D&D 4th Edition The Future of D&D Seminar - Full Video from PAX East

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    The Future of D&D Seminar - Full Video from PAX East

    The full video from the Future of D&D seminar at PAX East this weekend is now live.

    [ame="http://www.youtube.com/watch?v=Yoa_xQTya8Y"]The Future of D&D Panel at PAX East - YouTube[/ame]

    The next iteration of Dungeons & Dragons is on its way! Join D&D Senior Manager Mike Mearls and Lead Rules Editor Jeremy Crawford in a Q&A about the next D&D, and how the open playtest is using fan feedback to help shape the future of the game.

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    They really need to start using the word 'components' to stop all the module confusion.
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  3. #3
    Quote Originally Posted by Chris_Nightwing View Post
    They really need to start using the word 'components' to stop all the module confusion.
    Or at least use "modular" when they employ the term.

    I will be interested to see how it plays out in terms of the settings, as it sounds like what they are proposing is what I wants. But it remains to be seen if it will be delivered.

  4. #4
    I'll agree that the rules themselves have a feel to them. I, for one, never did play in any of those "classic" adventures except for Undermountain (with which I had an experience similar to Alphastream's experience with Keep on the Borderlands), yet each incarnation had a different feel to it because each incarnation had a different approach to the same problem. A prime example of this is with the way AC differs between 2nd AD&D and 3.0.

    It seems to me that any attempt to recapture the "classic" D&D feel with "modern" rules comes down to where the simplicity and the complexity come into play within the system. Look at 2nd edition AD&D as an example: When it comes right down to it, AD&D was really a simple game in spite of the A in its title. Sure, none of the subsystems could agree on a core mechanic, but each was simple in it's implementation. The complexity entered into the game with the equipment (both magical and mundane, the equipment tables had four flavors of footwear for Heaven's sake!) and the magic. Compare that with 4E, in which the core Fighter class occupies 14 pages of the Player's Handbook while the treasure parcel system and the encumbrance rules were simplified to the point of absurdity (you mean my strength 8 wizard can pack 80 pounds of gear in his backpack without even slowing down? We should ALL be so fit). This is what I find so encouraging about the idea of stripping everything down to being a function of the ability scores and then tweaking that foundation. If they can strip the core game down to a single, simple mechanic then add the complexity in through modular components like themes and kits, and subsystems like feats; then I think it is very possible for them to recapture the classic feel with a more unified, or "modern," design approach.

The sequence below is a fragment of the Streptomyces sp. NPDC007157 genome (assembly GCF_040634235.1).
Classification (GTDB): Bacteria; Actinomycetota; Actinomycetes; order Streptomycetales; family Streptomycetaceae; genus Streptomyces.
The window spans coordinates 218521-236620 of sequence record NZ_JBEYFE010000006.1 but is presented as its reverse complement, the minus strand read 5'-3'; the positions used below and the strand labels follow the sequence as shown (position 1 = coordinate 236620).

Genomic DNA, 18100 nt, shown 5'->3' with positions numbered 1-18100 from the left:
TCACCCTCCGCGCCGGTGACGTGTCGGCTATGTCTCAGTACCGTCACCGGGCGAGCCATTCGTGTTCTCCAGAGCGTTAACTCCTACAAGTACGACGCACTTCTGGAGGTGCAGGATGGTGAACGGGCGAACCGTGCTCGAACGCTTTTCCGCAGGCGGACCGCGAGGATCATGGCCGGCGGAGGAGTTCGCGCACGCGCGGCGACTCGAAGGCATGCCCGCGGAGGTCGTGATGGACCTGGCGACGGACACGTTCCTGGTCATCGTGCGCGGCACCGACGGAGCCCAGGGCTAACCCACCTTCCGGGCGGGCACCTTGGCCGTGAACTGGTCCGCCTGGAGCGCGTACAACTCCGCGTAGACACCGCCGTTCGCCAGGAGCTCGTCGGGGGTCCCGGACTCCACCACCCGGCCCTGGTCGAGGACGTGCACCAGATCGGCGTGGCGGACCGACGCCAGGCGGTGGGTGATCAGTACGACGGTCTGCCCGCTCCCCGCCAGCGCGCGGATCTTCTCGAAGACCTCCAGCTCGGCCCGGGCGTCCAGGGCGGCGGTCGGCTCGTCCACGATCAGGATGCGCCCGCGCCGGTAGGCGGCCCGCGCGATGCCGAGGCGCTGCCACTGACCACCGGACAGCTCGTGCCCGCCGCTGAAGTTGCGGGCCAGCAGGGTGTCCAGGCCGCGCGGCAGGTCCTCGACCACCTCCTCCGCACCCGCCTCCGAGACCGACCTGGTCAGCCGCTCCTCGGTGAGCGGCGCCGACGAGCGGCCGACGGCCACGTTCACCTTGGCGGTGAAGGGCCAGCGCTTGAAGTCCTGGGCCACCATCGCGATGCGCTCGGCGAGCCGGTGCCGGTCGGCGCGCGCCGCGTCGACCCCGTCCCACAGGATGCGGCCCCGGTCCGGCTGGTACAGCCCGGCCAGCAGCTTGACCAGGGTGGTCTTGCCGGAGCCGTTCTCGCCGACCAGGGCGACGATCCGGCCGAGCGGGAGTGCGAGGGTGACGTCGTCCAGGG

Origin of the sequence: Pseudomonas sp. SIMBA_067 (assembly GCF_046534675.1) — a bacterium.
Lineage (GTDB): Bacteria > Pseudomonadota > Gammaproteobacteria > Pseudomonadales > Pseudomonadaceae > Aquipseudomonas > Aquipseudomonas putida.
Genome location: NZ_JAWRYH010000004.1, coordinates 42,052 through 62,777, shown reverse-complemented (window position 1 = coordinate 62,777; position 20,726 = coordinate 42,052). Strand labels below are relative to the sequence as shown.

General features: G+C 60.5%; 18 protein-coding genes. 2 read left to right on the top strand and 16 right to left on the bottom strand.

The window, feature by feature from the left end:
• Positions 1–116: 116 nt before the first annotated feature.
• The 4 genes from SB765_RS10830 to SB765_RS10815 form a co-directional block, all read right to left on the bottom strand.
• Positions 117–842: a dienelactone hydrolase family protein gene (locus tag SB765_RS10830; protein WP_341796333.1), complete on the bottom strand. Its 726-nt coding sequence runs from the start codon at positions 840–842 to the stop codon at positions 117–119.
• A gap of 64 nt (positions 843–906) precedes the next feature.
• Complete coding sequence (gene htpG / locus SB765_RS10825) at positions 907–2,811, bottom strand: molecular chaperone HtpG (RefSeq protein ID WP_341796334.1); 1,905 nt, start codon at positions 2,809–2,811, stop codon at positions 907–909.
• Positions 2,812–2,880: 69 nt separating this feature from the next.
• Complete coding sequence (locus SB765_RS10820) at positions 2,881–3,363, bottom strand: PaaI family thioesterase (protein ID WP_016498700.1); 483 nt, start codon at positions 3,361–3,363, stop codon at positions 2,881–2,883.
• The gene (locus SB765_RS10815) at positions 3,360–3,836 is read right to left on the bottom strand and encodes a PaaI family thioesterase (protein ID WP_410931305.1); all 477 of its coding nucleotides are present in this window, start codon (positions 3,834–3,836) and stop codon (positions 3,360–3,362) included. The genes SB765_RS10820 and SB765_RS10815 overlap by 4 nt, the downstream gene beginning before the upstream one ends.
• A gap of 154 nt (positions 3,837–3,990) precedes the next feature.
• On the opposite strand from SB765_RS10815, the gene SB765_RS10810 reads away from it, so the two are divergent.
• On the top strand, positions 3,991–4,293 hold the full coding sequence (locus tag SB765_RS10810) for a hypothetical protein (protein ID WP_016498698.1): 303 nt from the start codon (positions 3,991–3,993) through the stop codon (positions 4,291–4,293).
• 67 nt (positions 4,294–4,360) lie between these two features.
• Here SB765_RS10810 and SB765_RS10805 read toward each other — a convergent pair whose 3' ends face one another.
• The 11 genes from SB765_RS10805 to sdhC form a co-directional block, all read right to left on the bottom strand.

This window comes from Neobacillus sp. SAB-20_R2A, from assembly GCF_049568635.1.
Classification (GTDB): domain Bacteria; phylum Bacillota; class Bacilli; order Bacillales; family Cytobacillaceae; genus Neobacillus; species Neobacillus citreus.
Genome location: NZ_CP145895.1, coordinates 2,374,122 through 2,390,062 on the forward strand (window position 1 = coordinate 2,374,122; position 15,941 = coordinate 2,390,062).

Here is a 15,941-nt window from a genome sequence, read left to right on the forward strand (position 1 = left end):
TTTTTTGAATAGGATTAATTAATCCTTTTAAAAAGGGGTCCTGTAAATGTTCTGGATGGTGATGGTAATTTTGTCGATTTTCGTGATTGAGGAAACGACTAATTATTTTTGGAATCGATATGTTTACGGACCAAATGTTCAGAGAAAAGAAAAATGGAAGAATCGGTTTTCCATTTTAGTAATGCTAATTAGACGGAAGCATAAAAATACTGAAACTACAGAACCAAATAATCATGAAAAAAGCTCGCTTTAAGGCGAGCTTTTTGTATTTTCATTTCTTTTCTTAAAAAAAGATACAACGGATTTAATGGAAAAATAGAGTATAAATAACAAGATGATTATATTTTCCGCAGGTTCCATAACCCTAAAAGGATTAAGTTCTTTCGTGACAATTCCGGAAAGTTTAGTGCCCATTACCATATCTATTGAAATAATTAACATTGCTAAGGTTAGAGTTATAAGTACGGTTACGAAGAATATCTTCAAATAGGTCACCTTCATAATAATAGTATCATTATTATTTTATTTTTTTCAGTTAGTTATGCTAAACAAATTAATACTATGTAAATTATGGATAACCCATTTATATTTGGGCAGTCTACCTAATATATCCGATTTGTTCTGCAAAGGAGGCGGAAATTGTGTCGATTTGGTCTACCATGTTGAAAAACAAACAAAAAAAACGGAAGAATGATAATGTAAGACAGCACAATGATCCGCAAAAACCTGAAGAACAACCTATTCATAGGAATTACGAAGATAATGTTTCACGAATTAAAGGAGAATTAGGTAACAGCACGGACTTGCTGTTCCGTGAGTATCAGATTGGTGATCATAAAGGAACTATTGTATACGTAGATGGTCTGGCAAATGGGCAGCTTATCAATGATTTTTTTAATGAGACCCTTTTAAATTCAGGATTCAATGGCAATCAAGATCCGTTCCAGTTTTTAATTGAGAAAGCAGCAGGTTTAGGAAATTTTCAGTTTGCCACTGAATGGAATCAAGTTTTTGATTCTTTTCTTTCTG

Personally, it is my biggest hope that they give the next incarnation more support for homebrew elements than the 3 obscure pages devoted to it in the 4E core materials.

    Edit: Minor correction in 2nd paragraph.
    Last edited by Galadare; Wednesday, 11th April, 2012 at 02:21 AM.
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    I have to say that the guys certainly came off as doing the best they can for all of us. And I liked at least 90%+ of what I heard. Now all they have to do is make it work!
    Scrag 'em all and let the gods sort 'em out!

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    Guess I've gotten pretty 'easy' over the decades.

    I liked about 95% of what I heard. And the last 5% ... certainly no 'killer' for me.

    Looks like I'll be around for this next edition.

    I will say that one thing made me feel ... uneasy. The Head of R&D for WOTC, and therefore for D&D, is a man more than a few decades younger than I. Whew.
    -Prehistoric Gamer

  7. #7
    I must say I was impressed by both of them. This really showed me they are working hard but in a thoughtful way. It also shows me they take the need to balance out a variety play styles serously.

    PS When did David Cross start working for wizards

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    It was really, really great getting to see this - and so soon - despite being unable to attend nearly all cons. Good quality, too, so hats off to WotC for that, too.
    And thanks, Russ, for making sure we got the hook-up!

    Jeremy and Mike did a great job, and Mearls even dished out the humor, too!
    (as well as the audience member who asked about Paizo - funny stuff)

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    Standard Setting breadth I agreed with.
    Eberron and Darksun push the boundaries. They are likely to get more unique and personalized rules than a medieval fantasy world. That's cool and it brings settings back as an important element of the game as well as a more intimate and distinctive interaction at each table.

    Adventure Creation & Setting Creation guidelines hand in hand with Rules Selection guidelines for each home game are a major step forward IMHO. It is something that is sorely needed with the best stuff I've ever heard having come word of mouth in the 80s and only recently during play of OD&D.
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    I really liked what I heard, and it looks like what is coming is pretty much what I've always wanted D&D to be. The guys came across sincere about their love for the game too.
    Tom Tullis
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